Friday, December 12, 2008

The Karaoke Chronicles: The First Night of Russmas

The first night of Russmas fell like an anxious, awkward geek asking a beautiful woman out on a date -- blinded with ambition, full of expectation, and, whatever the result, destined for the annuls of exaggeration. Russmas began in the Kopa Room, a bar in Anaheim's Linbrook Bowl, where I first caught karaoke fever several years ago with my friend Eric. I don't remember how we discovered the place -- I think someone invited us, and we quickly began to pay the favor forward by dragging whomever we could to this dive-within-a-dive. (I mentioned it's a bar in a 24-hour bowling alley, right?) In recent years, I've weened away from the Kopa, a little frustrated by the snail's pace rotation and interested in broadening my karaoke venue tastes, but Russmas just had to begin there. Russ was born almost twenty-nine years ago in Bridgeport, Connecticut, but KaraokeFanboy was born in the Kopa Room.



And on the first night of Russ, karaoke gave to me . . . an opportunity to sing five whopping songs, thanks to a very slow Thursday night. My "set list" was as follows:

"Summer of '69" -- Bryan Adams*
"Read My Mind" -- The Killers
"Boys in the Hood" -- Dynamite Hack
"All These Things That I've Done" -- The Killers
"Wanted Dead or Alive" -- Bon Jovi



Since my last visit to the Kopa, the karaoke system has been updated from CD's (that stands for "compact disks," kids) to digital, a system with its own pre-established song list. I noticed that the song selection was little thinner than I remember, some of the tracks older and more obscure. Also, and most detrimentally, on stage my vocals boomed back at me, so I couldn't sing to the track as much as I like. It's a technical complaint with a philosophical premise -- I'm on stage to become one with the song, and to share my vocal interpretation of it with others. I can hear myself sing anytime.

Whether or not that analysis is as serious as it's written is totally up to you.



Oh, but that's just the beginning . . . In the midst of these technical difficulties, a few Russmas miracles bloomed, like the Christ-child Himself emerging from the rigor of the manger. First of all, the K.J.'s name was also Russ, an old acquaintance from my more frequent days in the Kopa Room, and when he heard we were celebrating Russmas, he milked the joke all night. He shared his "secret stash" of song CD's with me, which included the Killers tunes (though I loathed their version of "Read My Mind") and some Dave Matthews Band stuff I noticed missing from the revised song list. Then, when I settled up at the bar and an older lady (just beyond the cougar category in age and looks) asked if I had finished singing, I replied, "Oh, no, I have eleven nights left!" After a brief explanation, she mused, "Russmas . . . I will never forget that." You know the old saying, if you could save just one life, it's all worth it? Night one, mission accomplished.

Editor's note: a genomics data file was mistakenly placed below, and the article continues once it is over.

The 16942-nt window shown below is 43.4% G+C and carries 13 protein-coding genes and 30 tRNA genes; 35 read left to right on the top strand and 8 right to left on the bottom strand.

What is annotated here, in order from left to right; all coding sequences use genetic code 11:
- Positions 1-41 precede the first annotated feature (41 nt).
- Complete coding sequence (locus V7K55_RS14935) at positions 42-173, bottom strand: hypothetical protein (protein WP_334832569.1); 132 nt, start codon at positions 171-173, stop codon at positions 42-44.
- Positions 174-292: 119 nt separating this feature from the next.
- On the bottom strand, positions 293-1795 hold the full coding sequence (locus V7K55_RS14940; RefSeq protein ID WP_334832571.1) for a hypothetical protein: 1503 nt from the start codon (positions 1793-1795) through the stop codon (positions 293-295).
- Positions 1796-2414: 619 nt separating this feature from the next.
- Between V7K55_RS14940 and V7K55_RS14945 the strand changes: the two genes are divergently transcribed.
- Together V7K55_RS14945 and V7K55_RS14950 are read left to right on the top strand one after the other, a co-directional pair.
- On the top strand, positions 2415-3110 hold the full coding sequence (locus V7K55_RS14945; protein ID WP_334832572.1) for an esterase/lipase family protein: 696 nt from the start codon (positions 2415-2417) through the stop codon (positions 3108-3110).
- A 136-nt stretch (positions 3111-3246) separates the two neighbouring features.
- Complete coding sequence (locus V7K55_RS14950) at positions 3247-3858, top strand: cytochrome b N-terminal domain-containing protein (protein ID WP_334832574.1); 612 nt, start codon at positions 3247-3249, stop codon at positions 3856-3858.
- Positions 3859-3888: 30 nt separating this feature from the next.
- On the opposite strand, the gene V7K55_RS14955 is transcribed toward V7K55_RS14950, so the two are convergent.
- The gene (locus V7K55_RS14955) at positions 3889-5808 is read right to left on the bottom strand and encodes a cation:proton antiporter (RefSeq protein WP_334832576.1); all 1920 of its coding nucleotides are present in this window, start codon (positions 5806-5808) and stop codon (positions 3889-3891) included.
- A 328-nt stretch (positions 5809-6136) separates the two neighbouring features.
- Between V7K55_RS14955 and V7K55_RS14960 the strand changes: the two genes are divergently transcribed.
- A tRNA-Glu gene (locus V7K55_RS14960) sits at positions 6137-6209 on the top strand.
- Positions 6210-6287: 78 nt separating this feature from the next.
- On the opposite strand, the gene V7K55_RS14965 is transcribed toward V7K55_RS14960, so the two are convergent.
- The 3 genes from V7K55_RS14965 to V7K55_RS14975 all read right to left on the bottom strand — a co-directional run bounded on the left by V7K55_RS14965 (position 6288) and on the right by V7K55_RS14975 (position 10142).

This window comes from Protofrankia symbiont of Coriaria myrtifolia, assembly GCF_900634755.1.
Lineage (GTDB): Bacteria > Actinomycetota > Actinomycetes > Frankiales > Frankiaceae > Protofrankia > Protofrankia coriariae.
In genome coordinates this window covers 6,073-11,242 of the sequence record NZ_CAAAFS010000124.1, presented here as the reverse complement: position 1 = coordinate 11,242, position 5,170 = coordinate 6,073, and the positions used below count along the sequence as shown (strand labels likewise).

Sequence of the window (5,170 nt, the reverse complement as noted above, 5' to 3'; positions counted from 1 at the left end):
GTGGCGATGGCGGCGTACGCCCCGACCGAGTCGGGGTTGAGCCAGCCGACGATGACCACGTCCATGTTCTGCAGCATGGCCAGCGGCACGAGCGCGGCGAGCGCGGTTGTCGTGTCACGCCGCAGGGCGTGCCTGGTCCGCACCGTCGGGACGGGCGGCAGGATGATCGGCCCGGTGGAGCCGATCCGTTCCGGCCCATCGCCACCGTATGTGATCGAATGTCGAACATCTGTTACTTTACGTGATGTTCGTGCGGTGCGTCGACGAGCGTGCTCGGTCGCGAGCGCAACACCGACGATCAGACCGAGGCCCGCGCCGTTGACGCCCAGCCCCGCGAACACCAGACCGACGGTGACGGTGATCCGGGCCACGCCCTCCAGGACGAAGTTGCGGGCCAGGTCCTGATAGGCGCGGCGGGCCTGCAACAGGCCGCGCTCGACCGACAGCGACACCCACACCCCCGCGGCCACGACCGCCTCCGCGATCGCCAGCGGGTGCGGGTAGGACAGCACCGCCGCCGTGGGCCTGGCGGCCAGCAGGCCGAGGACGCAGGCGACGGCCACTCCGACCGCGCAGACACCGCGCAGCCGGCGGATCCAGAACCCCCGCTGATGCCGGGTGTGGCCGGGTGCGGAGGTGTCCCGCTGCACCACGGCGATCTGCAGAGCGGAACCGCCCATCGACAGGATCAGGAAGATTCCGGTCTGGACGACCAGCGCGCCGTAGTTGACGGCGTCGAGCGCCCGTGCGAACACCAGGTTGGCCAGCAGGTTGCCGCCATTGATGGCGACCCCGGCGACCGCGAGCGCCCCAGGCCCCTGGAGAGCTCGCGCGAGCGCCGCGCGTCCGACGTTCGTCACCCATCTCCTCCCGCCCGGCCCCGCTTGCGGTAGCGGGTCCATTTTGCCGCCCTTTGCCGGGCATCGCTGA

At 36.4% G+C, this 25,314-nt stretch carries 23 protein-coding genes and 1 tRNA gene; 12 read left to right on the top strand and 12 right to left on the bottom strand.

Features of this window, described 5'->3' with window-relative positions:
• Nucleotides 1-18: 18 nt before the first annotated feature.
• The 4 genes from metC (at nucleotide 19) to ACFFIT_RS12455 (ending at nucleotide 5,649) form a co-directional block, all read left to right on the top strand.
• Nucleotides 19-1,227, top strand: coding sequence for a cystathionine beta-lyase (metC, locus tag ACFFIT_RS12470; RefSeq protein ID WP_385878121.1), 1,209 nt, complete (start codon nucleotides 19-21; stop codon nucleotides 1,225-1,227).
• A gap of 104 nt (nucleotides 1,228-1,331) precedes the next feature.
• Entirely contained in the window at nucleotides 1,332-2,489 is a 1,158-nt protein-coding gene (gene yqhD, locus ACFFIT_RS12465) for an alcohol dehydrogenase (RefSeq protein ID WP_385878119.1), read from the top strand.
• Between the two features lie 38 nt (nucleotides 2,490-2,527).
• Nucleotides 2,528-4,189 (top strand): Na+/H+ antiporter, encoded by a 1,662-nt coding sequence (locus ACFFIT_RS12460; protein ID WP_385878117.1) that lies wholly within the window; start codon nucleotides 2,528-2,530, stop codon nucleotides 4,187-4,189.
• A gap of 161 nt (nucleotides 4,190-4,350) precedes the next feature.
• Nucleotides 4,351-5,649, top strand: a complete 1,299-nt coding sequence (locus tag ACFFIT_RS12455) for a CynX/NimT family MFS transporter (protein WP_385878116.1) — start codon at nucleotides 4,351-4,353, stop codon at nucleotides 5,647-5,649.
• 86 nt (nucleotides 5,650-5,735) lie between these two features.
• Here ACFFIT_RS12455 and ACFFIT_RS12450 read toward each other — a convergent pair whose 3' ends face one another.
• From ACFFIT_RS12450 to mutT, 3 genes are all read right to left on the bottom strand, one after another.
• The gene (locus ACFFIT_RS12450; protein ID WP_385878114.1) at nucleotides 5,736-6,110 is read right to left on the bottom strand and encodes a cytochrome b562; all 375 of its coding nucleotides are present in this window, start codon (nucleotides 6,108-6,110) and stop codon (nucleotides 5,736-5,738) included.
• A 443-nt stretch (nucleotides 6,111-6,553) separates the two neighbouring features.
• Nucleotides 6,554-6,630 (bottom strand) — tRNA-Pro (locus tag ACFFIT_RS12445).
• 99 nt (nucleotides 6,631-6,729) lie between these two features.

The dark horse treat of the night was when a gentleman, who may or may not have caught the Russmas spirit, bought my girlfriend, our friend, and me a round. He had sung Bon Jovi's "I'll Be There for You," and I sung along, laughing with him when he couldn't hit the higher notes and '80s rock-'n-rolly guttural screams. Sure, I was sitting with two beautiful women, one of whom appeared available, but I'd like to think that the karaoke connection inspired him to make the Russmas donation. It is a season of giving, after all.


Looks like a Halloween decoration managed to stay ahead of the season. Awesome!

So, did the beautiful woman say yes to Russmas's proverbial advances? Honestly, that doesn't even matter. The fact that he had the guts to ask is enough. In this case, the means are more important than the ends, and either way both are stronger for it. Tonight: El Torito!

* Every night, I plan on singing at least one song from the self-imposed soundtrack of my life. I've dug Bryan Adams forever, and my oldest friends will describe my fandom as fanaticism. His oldest stuff is obviously his best, though his more recent studio albums express a minimalist take on rock 'n roll that a maturing me can really appreciate. The thing about "Summer of '69," besides its potential for sexual innuendo? Adams sums up the staples of adolescence -- friends growing apart, romance, burgeoning creativity -- with some of the best chords of the '80s. "Standing on your momma's porch/You told me that you'd wait forever/Oh, and when you held my hand/I knew that it was now or never/Those were the best days of my life . . . But I guess nothing can last forever/Forever, no." What better way to kick off a self-indulgent birthday celebration for a man-child like me?